This second section offers an analysis of the public expression based on samples of all online content generated by the wider public that was related to poverty in the target time frame, irrespective of audience reach. We analyzed content by platform, including Twitter posts, public Facebook pages, and user comments found on YouTube, blogs, and mainstream news sites.
To provide context for the methodology and findings of our analysis, we first provide a short overview of recent data on the online public Internet uses, and engagement in civic activities, particularly through social media.
A vast majority of Americans are online; 85 percent of U.S. adults 18 and over use the Internet. More than two-thirds (69 percent) of those who are online are also on social networking sites. Social networking sites are increasingly used to distill, evaluate, and respond to news.8
According to Pew, “For most politically active SNS users, social networking sites are not a separate realm of political activity. They are frequently active in other aspects of civic life. Even as online platforms have grown more prominent in political affairs, Americans’ day-to-day political conversations mostly occur offline.”9
Thirty-nine percent of all adults in the United States took part in some sort of political activity on social networking sites such as Facebook or Twitter in the 12 months preceding the Pew survey in August 2012, including:
- “Liking” or promote materials posted by others related to political or social issues (23 percent)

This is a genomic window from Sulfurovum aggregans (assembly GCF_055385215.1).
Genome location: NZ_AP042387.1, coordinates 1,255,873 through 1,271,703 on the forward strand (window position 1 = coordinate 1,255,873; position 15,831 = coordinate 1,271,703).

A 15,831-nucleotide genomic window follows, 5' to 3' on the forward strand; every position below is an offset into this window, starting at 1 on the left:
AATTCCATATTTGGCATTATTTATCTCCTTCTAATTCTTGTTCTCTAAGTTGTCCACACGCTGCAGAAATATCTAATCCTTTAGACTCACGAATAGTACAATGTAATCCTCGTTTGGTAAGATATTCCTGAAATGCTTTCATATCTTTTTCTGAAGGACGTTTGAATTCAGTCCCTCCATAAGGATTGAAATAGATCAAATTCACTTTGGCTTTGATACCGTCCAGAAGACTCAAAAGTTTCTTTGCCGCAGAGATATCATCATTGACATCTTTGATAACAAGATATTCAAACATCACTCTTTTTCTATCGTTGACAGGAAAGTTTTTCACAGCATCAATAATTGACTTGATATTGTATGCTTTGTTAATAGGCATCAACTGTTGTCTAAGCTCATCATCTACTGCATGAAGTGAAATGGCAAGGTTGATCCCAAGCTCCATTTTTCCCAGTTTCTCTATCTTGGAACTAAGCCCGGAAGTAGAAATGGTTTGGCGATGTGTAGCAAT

- Encouraging others to "like" (21 percent)
- Posting opinions or comments on political or social issues (20 percent)
- Reposting content related to political or social issues (19 percent)
- Encouraging others to take action (19 percent)
- Sharing links to political stories or articles (17 percent)
- Belonging to a political group or a group working to advance a cause (12 percent)
- Following elected officials, candidates, or other public figures (12 percent)10
Social networking sites also are having an impact on users’ behaviors: more than two in five (43 percent) decided to learn more about a political or social issue, and almost one in five (18 percent) were driven to take action involving a political or social issue because of content they encountered on a social networking site.11 Online communicators and adults who are politically active on social networks particularly are more likely to lean progressive on social justice issues such as marriage equality and women’s right to choose (see Table 12 in Appendix A).
Blacks and whites have similar rates of participation when it comes to direct involvement in political activities or engagement in political issues through online social networks.12
Except where otherwise noted, our research team collected online content using Radian6. The Radian6 platform is a subscription-based tool for monitoring and analyzing online content, including public Twitter feeds, public Facebook pages and discussions, blogs and their comments, publicly available online mainstream news sites and comments, forums and forum replies, videos, and images.